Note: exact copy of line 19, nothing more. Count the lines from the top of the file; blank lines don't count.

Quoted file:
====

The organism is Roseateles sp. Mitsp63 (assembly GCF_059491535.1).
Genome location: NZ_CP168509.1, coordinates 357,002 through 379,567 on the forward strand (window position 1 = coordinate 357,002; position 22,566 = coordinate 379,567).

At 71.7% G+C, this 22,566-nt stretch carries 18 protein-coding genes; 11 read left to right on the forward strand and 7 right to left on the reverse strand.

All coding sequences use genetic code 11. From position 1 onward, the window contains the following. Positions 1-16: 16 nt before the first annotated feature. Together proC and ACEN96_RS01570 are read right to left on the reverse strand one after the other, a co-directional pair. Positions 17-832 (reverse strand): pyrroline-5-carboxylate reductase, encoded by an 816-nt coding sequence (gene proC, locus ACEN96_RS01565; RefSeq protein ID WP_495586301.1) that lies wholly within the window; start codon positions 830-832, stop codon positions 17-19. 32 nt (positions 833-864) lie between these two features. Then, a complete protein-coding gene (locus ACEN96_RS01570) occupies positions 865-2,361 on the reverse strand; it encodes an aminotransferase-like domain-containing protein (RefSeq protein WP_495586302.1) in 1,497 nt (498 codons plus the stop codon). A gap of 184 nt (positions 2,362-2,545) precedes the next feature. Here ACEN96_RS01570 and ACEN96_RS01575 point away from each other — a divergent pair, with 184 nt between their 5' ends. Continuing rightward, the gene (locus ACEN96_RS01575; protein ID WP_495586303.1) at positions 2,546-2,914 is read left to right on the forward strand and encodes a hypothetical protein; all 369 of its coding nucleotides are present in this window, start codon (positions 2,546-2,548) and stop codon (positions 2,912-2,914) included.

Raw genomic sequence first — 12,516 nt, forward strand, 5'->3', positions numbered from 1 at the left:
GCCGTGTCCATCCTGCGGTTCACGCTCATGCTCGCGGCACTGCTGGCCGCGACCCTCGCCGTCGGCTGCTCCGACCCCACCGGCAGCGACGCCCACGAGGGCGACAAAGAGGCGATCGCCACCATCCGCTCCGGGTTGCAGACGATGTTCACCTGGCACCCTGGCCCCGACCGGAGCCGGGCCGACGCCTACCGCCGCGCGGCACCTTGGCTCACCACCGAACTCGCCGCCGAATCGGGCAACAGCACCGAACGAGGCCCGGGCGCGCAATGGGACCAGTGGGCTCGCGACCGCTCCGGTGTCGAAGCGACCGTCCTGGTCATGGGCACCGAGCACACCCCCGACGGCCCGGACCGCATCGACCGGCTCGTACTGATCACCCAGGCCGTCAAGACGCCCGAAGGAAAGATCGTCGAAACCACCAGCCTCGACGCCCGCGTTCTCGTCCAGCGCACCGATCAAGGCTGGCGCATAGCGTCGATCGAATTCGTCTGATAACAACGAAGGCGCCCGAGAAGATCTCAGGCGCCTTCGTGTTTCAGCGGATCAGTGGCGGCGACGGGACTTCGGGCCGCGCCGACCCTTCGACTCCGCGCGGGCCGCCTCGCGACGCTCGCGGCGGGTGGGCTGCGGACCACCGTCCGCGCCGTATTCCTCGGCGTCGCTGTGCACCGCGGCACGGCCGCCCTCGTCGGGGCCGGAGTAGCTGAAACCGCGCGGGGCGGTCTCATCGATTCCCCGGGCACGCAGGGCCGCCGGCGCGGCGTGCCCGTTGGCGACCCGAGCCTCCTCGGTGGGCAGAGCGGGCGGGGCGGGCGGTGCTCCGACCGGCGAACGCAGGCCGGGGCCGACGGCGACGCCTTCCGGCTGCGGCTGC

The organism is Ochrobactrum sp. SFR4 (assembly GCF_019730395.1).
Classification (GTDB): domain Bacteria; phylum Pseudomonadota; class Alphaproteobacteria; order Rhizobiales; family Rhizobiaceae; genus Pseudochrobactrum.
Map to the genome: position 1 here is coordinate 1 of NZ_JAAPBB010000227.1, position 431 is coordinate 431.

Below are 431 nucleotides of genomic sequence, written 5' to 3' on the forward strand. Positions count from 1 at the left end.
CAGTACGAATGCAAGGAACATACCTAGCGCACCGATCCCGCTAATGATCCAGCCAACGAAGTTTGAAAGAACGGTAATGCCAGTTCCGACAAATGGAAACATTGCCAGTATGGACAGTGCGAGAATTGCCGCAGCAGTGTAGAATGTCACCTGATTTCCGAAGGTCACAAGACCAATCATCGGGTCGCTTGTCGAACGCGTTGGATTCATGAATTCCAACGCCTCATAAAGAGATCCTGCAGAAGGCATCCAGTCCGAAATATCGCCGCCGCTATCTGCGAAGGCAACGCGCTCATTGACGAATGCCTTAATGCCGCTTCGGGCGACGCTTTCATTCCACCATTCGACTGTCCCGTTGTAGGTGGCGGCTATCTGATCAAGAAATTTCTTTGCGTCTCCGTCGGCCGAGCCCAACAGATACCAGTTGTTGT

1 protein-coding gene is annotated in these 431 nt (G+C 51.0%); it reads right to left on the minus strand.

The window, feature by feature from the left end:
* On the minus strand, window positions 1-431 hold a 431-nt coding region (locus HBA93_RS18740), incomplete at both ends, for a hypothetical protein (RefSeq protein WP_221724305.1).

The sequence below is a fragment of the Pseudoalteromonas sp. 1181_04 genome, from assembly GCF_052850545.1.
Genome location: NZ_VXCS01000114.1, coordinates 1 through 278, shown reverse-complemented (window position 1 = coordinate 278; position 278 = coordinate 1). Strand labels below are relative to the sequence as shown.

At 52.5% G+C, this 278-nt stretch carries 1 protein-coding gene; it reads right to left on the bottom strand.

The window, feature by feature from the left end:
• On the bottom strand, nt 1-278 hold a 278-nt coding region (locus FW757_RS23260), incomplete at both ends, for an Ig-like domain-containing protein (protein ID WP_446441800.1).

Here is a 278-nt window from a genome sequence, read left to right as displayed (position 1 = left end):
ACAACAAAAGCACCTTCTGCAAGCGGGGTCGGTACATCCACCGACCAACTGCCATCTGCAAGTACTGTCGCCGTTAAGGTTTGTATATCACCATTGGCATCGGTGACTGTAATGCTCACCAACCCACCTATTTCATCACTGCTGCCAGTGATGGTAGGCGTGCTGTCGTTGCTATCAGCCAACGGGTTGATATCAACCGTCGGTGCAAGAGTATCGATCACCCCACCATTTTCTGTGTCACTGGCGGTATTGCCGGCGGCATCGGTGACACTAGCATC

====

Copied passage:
• On the bottom strand, nt 1-278 hold a 278-nt coding region (locus FW757_RS23260), incomplete at both ends, for an Ig-like domain-containing protein (protein ID WP_446441800.1).